Shruti Rangnekar co-wrote this blog post with Peter Manoogian.
In a prior post, I explained how health plans must redirect their efforts to optimize and transform their existing provider value-based reimbursement (VBR) programs. As the decade of the “value-based space race” comes to a close, many health plans have successfully planted their flag and have taken giant steps toward shifting payment models away from purely fee-for-service.
However, more can be done to achieve health plan provider collaboration that prompts behavior change in service of the quadruple aim in U.S. healthcare (improving the health of populations, enhancing the experience of care for individuals and reducing the per capita cost of healthcare – adding provider experience as the fourth objective). A growing body of research points to the unintended consequences of administrative burden levied on providers, often leading to burnout and shortages in some areas.
This begs the question: How are providers who are communicating with patients on a daily basis experiencing value-based reimbursement, and how does it impact their practice?
To find out, we conducted phone interviews with practitioners and executives with oversight of thousands of primary care physicians across the U.S. Our aim: to learn about the awareness, perception and day-to-day experiences with dozens of alternative payment schemes from private health plans.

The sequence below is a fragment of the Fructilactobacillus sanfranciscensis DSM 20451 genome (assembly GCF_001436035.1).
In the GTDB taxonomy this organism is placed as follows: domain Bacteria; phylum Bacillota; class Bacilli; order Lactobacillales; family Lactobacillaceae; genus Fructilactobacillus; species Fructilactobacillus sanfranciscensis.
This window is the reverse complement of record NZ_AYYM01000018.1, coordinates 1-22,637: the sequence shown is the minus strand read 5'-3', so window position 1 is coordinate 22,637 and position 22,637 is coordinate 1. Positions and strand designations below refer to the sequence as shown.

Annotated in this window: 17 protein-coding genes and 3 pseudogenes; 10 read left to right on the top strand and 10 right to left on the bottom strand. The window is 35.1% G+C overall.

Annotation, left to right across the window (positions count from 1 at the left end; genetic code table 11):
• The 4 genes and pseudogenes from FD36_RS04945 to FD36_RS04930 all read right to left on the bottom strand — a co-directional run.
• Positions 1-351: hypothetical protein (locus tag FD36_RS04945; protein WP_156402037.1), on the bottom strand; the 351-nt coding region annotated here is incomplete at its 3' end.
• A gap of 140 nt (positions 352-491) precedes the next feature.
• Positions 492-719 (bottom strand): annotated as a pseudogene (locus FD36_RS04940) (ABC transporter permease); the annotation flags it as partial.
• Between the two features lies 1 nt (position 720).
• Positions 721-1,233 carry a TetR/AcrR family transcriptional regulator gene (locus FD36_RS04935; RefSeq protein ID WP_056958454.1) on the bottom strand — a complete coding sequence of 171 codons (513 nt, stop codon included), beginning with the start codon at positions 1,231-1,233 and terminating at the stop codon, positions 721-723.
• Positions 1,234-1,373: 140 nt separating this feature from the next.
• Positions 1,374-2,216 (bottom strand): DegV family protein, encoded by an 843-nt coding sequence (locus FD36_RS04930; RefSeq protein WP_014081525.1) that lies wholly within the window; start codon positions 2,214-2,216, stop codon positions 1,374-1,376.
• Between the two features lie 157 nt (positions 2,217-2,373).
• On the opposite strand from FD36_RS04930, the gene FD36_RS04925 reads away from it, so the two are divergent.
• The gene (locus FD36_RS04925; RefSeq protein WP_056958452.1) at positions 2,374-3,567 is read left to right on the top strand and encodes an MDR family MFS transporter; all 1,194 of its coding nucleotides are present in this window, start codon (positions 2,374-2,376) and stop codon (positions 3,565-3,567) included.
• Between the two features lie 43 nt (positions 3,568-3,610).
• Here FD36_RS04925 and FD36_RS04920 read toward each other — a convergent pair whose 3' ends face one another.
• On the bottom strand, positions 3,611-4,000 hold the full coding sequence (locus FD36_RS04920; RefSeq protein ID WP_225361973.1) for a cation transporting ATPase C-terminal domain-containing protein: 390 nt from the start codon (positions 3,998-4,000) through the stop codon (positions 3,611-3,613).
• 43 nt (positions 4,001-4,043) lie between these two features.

The conversations were lively and revelatory – and pointed to categories in which health plans can make significant improvements to deepen trust, foster collaboration and ultimately generate true value for providers and patients alike. The three pillars where health plans can improve to gain provider trust and engagement are:
- Understanding: Considering a program design from the lens of the provider and the setting and organization in which they operate
- Designing: Improving transparency and clarity in program criteria (metrics, objectives) and considering opportunities to integrate provider feedback in the design
- Enabling: Meeting providers where they are by personalizing information and other support mechanisms to right-size enablement with demand
Pillar one: The path to provider trust must begin with deep understanding
Overwhelmingly, both providers and medical directors told us that either you take the contract, or you leave it, indicating that health plans may be missing the mark in designing and delivering VBR programs that providers truly embrace. This approach limits buy-in and motivation because providers are either unable to meet the goals or do not find them meaningful in relationship to their overall goals as a practice.
Within this pillar, our conversations pointed to three key areas where health plans can boost their understanding of the providers they seek to engage:
1. Knowledge and perceptions of value-based care
To meet providers where they currently stand and provide the relevant education or information necessary to drive toward a common goal, health plans should first understand provider knowledge, perceptions and aspirations with respect to VBR.